Charlie Bertsch (cbertsch) wrote,
Charlie Bertsch

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Conceding to Desire

Going through random papers -- my home office is really out of control right now, what with all the insanity of April -- I came across something I had considered using as an artifact here, but mislaid and then wrote on the back of when I was recording my hotel reservation for the 2003 MLA Convention.

Maybe it's because I'm listening to Laibach and just got done visiting Chris -- or "Christopher," as we called him them -- but I'm feeling temporally unstable today.

What I found was a poem Annalee wrote for Thom Gunn's poetry workshop in the spring of 1988 -- I was a freshperson, though a year older than her -- which I ended up sitting in on.

Most of Annalee's poems for the class were playful, deft of touch, and pretty strenuously anti-realist. Gunn used to praise her technique but lament the fact that she didn't seem to deploy it on topics of substance. This annoyed her greatly. But one day, she wrote something more concrete and overtly "real" and turned it in.

Gunn loved it, as did the rest of the students in the class. I remember Leanne -- whom I barely knew at the time, but hung out with at Cody's café after class -- going on and on about how great the poem was.

Annalee, though, clearly felt conflicted about the response to the poem. She worried that it represented a kind of "selling out" to the prurient realist tastes of the poetic mainstream.

Since I vicariously experienced the same concerns through Kim a few years later, as she dealt with performance poetry audiences' desire for the "dirt" of her personal history, I've recalled Annalee's anxieties about her poem many times.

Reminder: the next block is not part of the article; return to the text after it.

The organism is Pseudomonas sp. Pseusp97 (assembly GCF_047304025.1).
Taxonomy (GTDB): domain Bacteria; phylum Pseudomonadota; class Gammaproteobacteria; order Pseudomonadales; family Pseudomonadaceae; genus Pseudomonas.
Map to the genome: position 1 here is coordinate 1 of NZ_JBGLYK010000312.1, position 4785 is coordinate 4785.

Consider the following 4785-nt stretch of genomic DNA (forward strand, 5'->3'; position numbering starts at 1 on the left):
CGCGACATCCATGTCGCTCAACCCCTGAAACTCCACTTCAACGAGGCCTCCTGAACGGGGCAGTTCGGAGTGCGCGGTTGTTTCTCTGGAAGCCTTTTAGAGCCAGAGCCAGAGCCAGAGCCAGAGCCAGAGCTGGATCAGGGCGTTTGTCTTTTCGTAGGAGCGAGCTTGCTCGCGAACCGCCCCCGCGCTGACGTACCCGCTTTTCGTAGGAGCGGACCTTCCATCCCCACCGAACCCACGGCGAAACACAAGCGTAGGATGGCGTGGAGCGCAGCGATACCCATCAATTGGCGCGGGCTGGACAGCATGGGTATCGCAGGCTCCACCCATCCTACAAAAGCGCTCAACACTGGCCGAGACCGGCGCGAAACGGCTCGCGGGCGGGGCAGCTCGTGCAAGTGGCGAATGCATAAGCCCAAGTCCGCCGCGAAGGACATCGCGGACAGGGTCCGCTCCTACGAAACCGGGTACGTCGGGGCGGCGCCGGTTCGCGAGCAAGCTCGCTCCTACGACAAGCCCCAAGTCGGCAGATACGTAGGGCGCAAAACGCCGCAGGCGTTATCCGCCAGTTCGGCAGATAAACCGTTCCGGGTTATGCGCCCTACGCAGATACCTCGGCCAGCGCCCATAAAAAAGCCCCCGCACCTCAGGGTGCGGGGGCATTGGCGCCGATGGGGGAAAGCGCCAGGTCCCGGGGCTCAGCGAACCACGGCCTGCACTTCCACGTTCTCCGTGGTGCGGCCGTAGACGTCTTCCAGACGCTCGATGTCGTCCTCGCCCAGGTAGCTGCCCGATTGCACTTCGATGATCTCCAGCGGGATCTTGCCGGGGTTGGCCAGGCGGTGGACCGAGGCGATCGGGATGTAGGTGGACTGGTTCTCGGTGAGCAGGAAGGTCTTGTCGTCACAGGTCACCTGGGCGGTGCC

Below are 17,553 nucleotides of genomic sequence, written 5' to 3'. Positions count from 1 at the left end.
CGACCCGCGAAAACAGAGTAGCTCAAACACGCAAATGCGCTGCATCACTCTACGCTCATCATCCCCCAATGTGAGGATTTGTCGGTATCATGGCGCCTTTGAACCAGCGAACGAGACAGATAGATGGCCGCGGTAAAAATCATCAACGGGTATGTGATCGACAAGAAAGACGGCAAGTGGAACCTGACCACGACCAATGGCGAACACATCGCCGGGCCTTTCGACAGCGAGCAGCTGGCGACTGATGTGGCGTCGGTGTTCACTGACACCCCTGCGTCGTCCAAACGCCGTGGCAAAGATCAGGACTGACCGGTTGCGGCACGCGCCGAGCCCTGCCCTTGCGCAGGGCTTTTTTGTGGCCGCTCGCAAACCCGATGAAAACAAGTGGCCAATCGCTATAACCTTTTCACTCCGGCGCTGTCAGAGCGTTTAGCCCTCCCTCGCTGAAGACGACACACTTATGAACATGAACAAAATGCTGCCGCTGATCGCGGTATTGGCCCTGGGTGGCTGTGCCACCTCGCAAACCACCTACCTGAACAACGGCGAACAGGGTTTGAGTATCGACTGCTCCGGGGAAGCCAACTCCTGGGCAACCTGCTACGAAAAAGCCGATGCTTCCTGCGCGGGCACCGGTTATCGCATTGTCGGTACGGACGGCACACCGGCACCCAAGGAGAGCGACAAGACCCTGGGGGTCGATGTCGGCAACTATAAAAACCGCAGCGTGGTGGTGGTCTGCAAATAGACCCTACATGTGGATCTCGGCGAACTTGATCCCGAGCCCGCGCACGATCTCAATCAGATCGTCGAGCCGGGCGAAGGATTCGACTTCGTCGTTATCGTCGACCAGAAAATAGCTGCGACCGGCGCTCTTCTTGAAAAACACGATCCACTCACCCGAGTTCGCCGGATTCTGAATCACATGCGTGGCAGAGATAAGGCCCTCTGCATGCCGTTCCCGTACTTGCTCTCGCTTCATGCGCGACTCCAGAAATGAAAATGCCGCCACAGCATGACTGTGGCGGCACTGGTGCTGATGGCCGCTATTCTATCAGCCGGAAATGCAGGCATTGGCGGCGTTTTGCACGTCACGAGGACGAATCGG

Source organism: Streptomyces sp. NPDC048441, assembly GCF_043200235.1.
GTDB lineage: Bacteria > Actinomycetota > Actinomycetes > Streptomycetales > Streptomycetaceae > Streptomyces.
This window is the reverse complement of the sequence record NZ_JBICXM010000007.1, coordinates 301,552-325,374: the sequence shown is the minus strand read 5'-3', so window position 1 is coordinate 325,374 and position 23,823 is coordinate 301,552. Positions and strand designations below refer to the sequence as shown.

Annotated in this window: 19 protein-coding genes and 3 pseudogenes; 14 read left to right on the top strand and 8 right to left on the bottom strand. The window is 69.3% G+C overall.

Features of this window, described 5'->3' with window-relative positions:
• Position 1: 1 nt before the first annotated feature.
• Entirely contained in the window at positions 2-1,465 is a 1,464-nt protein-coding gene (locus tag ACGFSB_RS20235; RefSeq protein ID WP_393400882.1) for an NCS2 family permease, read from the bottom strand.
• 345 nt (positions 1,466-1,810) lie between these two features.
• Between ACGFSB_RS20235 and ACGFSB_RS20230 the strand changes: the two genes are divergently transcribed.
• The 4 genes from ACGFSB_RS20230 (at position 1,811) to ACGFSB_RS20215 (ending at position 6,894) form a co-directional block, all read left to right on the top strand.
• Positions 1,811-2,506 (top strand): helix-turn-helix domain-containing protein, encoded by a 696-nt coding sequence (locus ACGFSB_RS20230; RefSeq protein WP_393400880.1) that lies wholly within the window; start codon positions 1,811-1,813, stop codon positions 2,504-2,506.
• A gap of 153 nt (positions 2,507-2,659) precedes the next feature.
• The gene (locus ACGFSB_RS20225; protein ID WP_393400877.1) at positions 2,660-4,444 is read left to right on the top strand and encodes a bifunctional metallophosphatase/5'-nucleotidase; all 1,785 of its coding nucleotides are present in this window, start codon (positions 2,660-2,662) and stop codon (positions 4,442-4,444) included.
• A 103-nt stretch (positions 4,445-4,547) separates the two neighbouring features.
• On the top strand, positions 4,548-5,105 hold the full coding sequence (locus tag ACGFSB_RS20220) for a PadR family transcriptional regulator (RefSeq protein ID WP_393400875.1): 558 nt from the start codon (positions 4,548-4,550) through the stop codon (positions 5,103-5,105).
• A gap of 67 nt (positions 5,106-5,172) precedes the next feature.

For me, as you may imagine, the poem inspired mixed feelings. Michele was a threat to my relationship with Annalee. But there was something seductive about the idea of being cheated on with a woman. Or, to be more precise, reading Annalee's poem made me realize that there could be something seductive about being cheated on in that way. I'm not sure the thought had ever crossed my mind before, not having had much concrete experience of relationships.

I also liked the poem on its own terms, even though I felt guilty for liking a poem that Annalee had such powerful mixed feelings about:
Michele Dressing

What could I say
when you turned and asked,
"Which one looks better on me?"
You had two skirts on the bed
I did not realize
that you were undressed
until I looked away from the window.
I was full of the street
and at first your arms were not bare
but slowly my eyes made you
as the sunlight drained out of them.
Turning, you hair turned,
your back shifted and
I stood, suddenly strange
in the darkening room.

I answered you finally with my hands
in my pockets.
You looked perfect in everything:
soft and bruised
like a battered princess.
But still you would not dress.
Seeing you in the sunlight
with your sad curves reminded me
of cheap candies --
how could I have thought it?
"You look as if you would taste like
I said
but my voice broke
and I could not smile.

later in the dark
we drank red wine on the balcony
you smoked a cigarette and said
I'd like to be your lover
my hands were cold

you were so soft
I thought you must be rotting
and in the light
you dripped shadows like water

we're psychopathic
you said
tugging at a sleeve

I thought of you dressing
over and over again

always covering yourself with clothes

-- Annalee Newitz, 3/24/88
Given the inconsistency in the punctuation -- one comment in quotes, one not -- this may be a first draft. I don't remember.

Reading it now, I do understand better why Annalee felt she was making troublesome concessions in the poem. The exuberance of her surreal mode suffers a little when it's constrained by a linear narrative. Here, it's the individual images rather than the poem as a whole that impress most.

I have to day, though, that if you ever saw Michele back then, you'd say that Annalee captured her self-presentation perfectly.

We would see her occasionally on BART over the next few years, looking more lost on each successive occasion.

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